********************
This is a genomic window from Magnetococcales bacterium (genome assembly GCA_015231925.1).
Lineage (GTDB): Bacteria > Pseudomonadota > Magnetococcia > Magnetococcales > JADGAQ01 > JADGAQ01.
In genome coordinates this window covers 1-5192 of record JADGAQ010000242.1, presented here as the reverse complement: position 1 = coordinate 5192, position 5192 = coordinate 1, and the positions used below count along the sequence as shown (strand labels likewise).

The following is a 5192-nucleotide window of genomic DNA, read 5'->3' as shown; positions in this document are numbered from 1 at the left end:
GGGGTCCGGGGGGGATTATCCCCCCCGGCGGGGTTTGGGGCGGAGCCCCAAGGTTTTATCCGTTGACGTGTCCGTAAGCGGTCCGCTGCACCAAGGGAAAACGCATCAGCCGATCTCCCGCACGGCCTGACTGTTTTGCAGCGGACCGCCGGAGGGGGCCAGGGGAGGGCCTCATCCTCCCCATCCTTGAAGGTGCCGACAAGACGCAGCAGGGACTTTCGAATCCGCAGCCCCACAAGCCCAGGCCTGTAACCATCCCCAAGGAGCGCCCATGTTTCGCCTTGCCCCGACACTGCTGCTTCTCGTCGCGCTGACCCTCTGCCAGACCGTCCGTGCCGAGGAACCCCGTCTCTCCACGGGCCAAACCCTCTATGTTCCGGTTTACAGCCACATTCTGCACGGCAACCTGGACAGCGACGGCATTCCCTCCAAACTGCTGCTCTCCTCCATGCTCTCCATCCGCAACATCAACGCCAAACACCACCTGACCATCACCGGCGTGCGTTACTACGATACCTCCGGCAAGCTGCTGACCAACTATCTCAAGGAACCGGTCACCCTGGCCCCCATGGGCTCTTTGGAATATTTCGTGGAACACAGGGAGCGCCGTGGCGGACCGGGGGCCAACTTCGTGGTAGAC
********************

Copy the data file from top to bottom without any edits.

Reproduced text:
This is a genomic window from Magnetococcales bacterium (genome assembly GCA_015231925.1).
Lineage (GTDB): Bacteria > Pseudomonadota > Magnetococcia > Magnetococcales > JADGAQ01 > JADGAQ01.
In genome coordinates this window covers 1-5192 of record JADGAQ010000242.1, presented here as the reverse complement: position 1 = coordinate 5192, position 5192 = coordinate 1, and the positions used below count along the sequence as shown (strand labels likewise).

The following is a 5192-nucleotide window of genomic DNA, read 5'->3' as shown; positions in this document are numbered from 1 at the left end:
GGGGTCCGGGGGGGATTATCCCCCCCGGCGGGGTTTGGGGCGGAGCCCCAAGGTTTTATCCGTTGACGTGTCCGTAAGCGGTCCGCTGCACCAAGGGAAAACGCATCAGCCGATCTCCCGCACGGCCTGACTGTTTTGCAGCGGACCGCCGGAGGGGGCCAGGGGAGGGCCTCATCCTCCCCATCCTTGAAGGTGCCGACAAGACGCAGCAGGGACTTTCGAATCCGCAGCCCCACAAGCCCAGGCCTGTAACCATCCCCAAGGAGCGCCCATGTTTCGCCTTGCCCCGACACTGCTGCTTCTCGTCGCGCTGACCCTCTGCCAGACCGTCCGTGCCGAGGAACCCCGTCTCTCCACGGGCCAAACCCTCTATGTTCCGGTTTACAGCCACATTCTGCACGGCAACCTGGACAGCGACGGCATTCCCTCCAAACTGCTGCTCTCCTCCATGCTCTCCATCCGCAACATCAACGCCAAACACCACCTGACCATCACCGGCGTGCGTTACTACGATACCTCCGGCAAGCTGCTGACCAACTATCTCAAGGAACCGGTCACCCTGGCCCCCATGGGCTCTTTGGAATATTTCGTGGAACACAGGGAGCGCCGTGGCGGACCGGGGGCCAACTTCGTGGTAGAC